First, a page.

Inertial sensing algorithms for long-term foot angle monitoring for assessment of idiopathic toe-walking

Eric Chalmers, Jonathan Le, Dulai Sukhdeep, Joe Watt, John Andersen, Edmond Lou
Gait & Posture 2014, 39 (1): 485-9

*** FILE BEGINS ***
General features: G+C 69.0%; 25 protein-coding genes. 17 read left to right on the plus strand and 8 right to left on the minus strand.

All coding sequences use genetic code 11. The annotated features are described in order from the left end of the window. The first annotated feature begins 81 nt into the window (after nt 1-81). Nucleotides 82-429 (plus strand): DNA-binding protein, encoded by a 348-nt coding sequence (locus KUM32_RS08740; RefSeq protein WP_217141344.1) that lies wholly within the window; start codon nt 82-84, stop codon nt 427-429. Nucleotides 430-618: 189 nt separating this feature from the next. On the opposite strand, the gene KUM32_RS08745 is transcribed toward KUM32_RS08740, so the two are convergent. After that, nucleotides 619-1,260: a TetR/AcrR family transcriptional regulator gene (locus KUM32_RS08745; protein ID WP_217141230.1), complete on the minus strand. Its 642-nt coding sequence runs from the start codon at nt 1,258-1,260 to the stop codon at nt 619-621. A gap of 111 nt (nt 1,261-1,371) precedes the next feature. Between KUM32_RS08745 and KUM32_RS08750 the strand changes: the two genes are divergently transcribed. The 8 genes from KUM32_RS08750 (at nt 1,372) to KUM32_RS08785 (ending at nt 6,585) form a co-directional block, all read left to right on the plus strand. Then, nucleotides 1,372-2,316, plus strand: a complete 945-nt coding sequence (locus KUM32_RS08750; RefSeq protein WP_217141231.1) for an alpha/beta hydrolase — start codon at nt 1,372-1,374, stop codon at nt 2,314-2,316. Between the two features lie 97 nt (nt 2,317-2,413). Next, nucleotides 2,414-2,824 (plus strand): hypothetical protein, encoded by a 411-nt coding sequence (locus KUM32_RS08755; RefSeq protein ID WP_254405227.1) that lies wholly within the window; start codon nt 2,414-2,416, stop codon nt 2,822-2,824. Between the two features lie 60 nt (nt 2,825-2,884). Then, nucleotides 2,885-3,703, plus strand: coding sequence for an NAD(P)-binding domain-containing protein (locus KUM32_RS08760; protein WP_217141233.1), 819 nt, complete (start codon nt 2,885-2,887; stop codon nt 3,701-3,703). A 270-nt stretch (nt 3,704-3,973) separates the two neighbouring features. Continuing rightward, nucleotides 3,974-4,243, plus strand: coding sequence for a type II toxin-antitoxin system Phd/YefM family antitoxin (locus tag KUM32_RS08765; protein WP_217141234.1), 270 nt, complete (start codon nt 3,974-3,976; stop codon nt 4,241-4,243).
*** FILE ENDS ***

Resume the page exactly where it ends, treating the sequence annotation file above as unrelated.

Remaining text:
When children walk on their toes for no known reason, the condition is called Idiopathic Toe Walking (ITW). Assessing the true severity of ITW can be difficult because children can alter their gait while under observation in clinic. The ability to monitor the foot angle during daily life outside of clinic may improve the assessment of ITW. A foot-worn, battery-powered inertial sensing device has been designed to monitor patients' foot angle during daily activities. The monitor includes a 3-axis accelerometer, 2-axis gyroscope, and a low-power microcontroller. The device is necessarily small, with limited battery capacity and processing power. Therefore a high-accuracy but low-complexity inertial sensing algorithm is needed. This paper compares several low-complexity algorithms' aptitude for foot-angle measurement: accelerometer-only measurement, finite impulse response (FIR) and infinite impulse response (IIR) complementary filtering, and a new dynamic predict-correct style algorithm developed using fuzzy c-means clustering. A total of 11 subjects each walked 20 m with the inertial sensing device fixed to one foot; 10 m with normal gait and 10 m simulating toe walking. A cross-validation scheme was used to obtain a low-bias estimate of each algorithm's angle measurement accuracy. The new predict-correct algorithm achieved the lowest angle measurement error: <5° mean error during normal and toe walking. The IIR complementary filtering algorithm achieved almost-as good accuracy with less computational complexity. These two algorithms seem to have good aptitude for the foot-angle measurement problem, and would be good candidates for use in a long-term monitoring device for toe-walking assessment.

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